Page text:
International Journal of General Practice
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Short Communication | Open Access
  • Available online freely | Peer Reviewed
  • Post Covid-19 Doctor-Patient Relationship Model. Creation of Social Connection Contexts With Physical Distancing

    Jose Luis Turabian 1      

    1 Specialist in Family and Community Medicine. Health Center Santa Maria de Benquerencia. Regional Health Service of Castilla la Mancha (SESCAM), Toledo, Spain.

    Abstract

    The coronavirus disease (COVID-19) pandemic caused by severe acute respiratory syndrome coronavirus 2 (SARS-CoV-2) 1 has produced a significant change in the way general medicine is conducted. This shift has been remarkably quick towards telecare. The form of the clinical interview has changed, and with it communication and the doctor-patient relationship; Before COVID-19, all communication techniques and doctor-patient relationship, which were considered tried and true to establish a good relationship with patients, involved physical proximity 2. Now in many European countries and in the United States face-to-face consultations have been reduced to 10-20%, with most contacts now being provided remotely using symptom checkers, electronic messaging, and phone or video consultations 3.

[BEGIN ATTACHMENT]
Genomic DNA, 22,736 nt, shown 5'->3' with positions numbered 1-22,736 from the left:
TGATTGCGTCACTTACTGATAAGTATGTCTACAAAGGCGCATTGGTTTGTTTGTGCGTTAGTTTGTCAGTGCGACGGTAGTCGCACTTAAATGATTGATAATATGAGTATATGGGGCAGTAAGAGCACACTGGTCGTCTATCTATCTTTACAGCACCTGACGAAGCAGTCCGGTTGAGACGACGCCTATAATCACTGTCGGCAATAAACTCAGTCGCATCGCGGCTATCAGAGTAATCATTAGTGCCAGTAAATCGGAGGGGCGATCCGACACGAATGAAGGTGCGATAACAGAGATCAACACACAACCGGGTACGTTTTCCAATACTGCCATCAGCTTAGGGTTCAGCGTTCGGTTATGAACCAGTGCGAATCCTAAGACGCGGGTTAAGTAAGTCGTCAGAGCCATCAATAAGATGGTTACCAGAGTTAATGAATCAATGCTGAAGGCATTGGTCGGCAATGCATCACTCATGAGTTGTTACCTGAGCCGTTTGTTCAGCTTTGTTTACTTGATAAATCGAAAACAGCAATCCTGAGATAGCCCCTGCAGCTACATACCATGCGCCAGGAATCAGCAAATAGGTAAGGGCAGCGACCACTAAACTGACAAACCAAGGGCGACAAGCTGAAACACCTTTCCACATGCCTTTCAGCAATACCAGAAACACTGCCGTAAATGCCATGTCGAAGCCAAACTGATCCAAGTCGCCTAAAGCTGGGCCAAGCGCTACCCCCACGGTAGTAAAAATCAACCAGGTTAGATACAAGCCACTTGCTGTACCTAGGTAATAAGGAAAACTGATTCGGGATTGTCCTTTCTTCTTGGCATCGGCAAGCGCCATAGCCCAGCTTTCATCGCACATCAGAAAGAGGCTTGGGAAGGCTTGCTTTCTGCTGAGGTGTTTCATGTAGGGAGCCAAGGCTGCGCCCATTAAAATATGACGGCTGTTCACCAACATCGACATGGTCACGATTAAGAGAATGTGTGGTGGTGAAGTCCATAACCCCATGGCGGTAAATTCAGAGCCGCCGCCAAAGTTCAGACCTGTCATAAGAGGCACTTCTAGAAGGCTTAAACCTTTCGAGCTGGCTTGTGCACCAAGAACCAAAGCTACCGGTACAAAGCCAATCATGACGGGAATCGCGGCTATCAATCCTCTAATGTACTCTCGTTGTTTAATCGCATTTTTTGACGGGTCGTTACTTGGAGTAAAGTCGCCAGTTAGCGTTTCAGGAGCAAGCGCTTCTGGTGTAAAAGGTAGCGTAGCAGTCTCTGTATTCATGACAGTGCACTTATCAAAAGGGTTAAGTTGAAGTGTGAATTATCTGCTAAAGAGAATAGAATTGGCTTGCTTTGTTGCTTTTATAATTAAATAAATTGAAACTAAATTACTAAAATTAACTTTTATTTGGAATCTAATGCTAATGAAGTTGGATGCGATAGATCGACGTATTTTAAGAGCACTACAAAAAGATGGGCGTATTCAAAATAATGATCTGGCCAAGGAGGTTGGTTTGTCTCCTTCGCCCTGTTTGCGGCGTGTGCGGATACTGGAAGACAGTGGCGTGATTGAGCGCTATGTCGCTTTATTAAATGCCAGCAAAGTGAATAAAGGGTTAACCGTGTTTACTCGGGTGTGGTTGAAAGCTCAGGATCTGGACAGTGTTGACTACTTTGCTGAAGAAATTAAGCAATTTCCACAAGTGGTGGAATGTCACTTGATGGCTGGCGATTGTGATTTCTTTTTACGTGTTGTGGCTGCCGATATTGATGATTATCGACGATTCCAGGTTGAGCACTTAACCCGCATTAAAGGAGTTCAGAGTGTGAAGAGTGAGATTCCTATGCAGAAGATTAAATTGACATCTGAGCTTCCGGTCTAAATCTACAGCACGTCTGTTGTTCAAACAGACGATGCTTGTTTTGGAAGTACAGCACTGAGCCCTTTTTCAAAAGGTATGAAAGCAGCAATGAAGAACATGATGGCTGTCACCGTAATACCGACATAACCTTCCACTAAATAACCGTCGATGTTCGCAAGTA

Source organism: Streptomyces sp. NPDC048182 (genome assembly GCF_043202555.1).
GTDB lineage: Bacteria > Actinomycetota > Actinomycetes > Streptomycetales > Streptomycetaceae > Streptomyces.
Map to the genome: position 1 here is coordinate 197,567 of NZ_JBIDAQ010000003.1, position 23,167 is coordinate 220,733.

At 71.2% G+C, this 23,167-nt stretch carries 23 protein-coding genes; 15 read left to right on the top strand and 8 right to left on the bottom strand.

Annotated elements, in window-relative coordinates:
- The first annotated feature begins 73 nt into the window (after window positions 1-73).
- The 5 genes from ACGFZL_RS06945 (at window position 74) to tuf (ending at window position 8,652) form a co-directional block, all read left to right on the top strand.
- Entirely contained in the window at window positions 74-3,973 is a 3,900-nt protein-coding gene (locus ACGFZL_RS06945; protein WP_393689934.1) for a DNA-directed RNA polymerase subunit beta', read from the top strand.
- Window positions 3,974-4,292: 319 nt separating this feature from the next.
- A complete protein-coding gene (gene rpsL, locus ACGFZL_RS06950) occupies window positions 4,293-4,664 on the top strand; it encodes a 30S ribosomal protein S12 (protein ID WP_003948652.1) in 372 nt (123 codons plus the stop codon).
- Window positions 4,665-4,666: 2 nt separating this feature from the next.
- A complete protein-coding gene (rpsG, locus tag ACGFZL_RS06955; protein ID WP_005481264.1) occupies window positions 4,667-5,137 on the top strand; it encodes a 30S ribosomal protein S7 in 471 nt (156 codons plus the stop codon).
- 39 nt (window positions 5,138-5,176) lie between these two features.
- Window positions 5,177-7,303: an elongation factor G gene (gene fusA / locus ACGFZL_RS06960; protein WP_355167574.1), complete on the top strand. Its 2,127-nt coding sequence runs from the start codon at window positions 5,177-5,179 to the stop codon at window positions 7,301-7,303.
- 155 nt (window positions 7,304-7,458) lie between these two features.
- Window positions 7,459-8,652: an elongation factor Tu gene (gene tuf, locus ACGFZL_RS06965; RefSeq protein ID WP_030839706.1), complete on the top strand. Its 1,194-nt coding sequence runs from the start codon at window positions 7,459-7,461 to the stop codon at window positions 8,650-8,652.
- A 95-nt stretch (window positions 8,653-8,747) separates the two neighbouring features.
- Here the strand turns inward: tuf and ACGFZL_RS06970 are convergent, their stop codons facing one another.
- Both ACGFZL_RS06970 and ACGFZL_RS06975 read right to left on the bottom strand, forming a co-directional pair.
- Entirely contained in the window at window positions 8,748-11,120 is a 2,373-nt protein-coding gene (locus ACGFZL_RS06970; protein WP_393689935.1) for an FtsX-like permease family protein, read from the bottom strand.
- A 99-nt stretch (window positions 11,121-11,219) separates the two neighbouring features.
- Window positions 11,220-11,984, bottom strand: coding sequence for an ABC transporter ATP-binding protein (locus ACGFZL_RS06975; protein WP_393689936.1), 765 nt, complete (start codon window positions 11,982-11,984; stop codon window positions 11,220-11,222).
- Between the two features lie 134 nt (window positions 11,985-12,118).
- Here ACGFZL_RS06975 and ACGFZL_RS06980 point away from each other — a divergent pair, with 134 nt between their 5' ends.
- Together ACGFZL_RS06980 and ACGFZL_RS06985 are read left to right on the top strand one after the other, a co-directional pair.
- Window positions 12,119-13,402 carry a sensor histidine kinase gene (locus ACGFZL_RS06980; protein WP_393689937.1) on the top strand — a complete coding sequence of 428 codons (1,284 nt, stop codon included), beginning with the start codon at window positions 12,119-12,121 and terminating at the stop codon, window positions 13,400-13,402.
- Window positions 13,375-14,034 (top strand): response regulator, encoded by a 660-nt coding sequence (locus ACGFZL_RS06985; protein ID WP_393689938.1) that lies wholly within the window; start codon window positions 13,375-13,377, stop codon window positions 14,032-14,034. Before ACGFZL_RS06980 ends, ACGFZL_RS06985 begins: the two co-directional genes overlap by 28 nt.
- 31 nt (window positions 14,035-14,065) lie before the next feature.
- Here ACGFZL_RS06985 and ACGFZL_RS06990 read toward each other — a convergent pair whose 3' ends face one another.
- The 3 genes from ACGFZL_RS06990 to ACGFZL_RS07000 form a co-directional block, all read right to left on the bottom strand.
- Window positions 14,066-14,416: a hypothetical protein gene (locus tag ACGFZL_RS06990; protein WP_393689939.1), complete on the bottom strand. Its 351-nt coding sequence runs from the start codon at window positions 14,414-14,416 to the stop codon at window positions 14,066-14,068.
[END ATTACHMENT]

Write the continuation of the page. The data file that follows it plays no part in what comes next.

Received 04 Dec 2020; Accepted 23 Dec 2020; Published 29 Dec 2020;

    Academic Editor:Yang Song, Department of Pharmacy Services, CHI Franciscan Health, St. Joseph Medical Center, Tacoma, WA 98405, USA.

    Checked for plagiarism: Yes

    Review by:Single-blind

    Copyright©  2020 Jose Luis Turabian

    License
    Creative Commons License    This is an open-access article distributed under the terms of the Creative Commons Attribution License, which permits unrestricted use, distribution, and reproduction in any medium, provided the original author and source are credited.

    Competing interests

    The authors have declared that no competing interests exist.

    Citation:

    Jose Luis Turabian (2020) Post Covid-19 Doctor-Patient Relationship Model. Creation of Social Connection Contexts With Physical Distancing. International Journal of General Practice - 1(2):15-19.
    Download as RIS, BibTeX, Text (Include abstract )
    DOI10.14302/issn.2692-5257.ijgp-20-3649

    Introduction

    The coronavirus disease (COVID-19) pandemic caused by severe acute respiratory syndrome coronavirus 2 (SARS-CoV-2) 1 has produced a significant change in the way general medicine is conducted. This shift has been remarkably quick towards telecare. The form of the clinical interview has changed, and with it communication and the doctor-patient relationship; Before COVID-19, all communication techniques and doctor-patient relationship, which were considered tried and true to establish a good relationship with patients, involved physical proximity 2. Now in many European countries and in the United States face-to-face consultations have been reduced to 10-20%, with most contacts now being provided remotely using symptom checkers, electronic messaging, and phone or video consultations 3.